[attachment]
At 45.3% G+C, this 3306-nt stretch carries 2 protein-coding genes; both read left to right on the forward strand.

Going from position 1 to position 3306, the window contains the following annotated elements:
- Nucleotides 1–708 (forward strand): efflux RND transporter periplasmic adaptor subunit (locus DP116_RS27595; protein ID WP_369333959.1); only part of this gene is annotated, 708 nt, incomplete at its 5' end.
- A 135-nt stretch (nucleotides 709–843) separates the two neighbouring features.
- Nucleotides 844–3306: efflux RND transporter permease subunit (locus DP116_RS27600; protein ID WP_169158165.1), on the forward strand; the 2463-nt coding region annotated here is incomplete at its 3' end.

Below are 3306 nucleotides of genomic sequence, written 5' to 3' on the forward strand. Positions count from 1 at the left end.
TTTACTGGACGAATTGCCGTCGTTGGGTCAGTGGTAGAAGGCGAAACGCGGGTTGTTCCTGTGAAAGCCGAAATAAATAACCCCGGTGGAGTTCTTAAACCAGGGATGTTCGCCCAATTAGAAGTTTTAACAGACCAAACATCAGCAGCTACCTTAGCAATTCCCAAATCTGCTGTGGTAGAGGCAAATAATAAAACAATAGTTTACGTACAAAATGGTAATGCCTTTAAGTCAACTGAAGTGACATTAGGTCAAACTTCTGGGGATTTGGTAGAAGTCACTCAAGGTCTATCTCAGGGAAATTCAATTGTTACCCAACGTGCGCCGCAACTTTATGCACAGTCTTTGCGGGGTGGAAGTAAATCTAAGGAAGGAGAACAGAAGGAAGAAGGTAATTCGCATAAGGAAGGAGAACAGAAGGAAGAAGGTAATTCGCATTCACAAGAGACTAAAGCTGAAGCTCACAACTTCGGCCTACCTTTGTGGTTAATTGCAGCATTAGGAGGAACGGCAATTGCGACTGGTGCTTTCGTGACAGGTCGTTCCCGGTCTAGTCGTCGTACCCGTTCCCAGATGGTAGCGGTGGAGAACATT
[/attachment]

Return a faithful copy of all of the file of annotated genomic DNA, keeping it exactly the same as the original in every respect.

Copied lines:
At 45.3% G+C, this 3306-nt stretch carries 2 protein-coding genes; both read left to right on the forward strand.

Going from position 1 to position 3306, the window contains the following annotated elements:
- Nucleotides 1–708 (forward strand): efflux RND transporter periplasmic adaptor subunit (locus DP116_RS27595; protein ID WP_369333959.1); only part of this gene is annotated, 708 nt, incomplete at its 5' end.
- A 135-nt stretch (nucleotides 709–843) separates the two neighbouring features.
- Nucleotides 844–3306: efflux RND transporter permease subunit (locus DP116_RS27600; protein ID WP_169158165.1), on the forward strand; the 2463-nt coding region annotated here is incomplete at its 3' end.

Below are 3306 nucleotides of genomic sequence, written 5' to 3' on the forward strand. Positions count from 1 at the left end.
TTTACTGGACGAATTGCCGTCGTTGGGTCAGTGGTAGAAGGCGAAACGCGGGTTGTTCCTGTGAAAGCCGAAATAAATAACCCCGGTGGAGTTCTTAAACCAGGGATGTTCGCCCAATTAGAAGTTTTAACAGACCAAACATCAGCAGCTACCTTAGCAATTCCCAAATCTGCTGTGGTAGAGGCAAATAATAAAACAATAGTTTACGTACAAAATGGTAATGCCTTTAAGTCAACTGAAGTGACATTAGGTCAAACTTCTGGGGATTTGGTAGAAGTCACTCAAGGTCTATCTCAGGGAAATTCAATTGTTACCCAACGTGCGCCGCAACTTTATGCACAGTCTTTGCGGGGTGGAAGTAAATCTAAGGAAGGAGAACAGAAGGAAGAAGGTAATTCGCATAAGGAAGGAGAACAGAAGGAAGAAGGTAATTCGCATTCACAAGAGACTAAAGCTGAAGCTCACAACTTCGGCCTACCTTTGTGGTTAATTGCAGCATTAGGAGGAACGGCAATTGCGACTGGTGCTTTCGTGACAGGTCGTTCCCGGTCTAGTCGTCGTACCCGTTCCCAGATGGTAGCGGTGGAGAACATT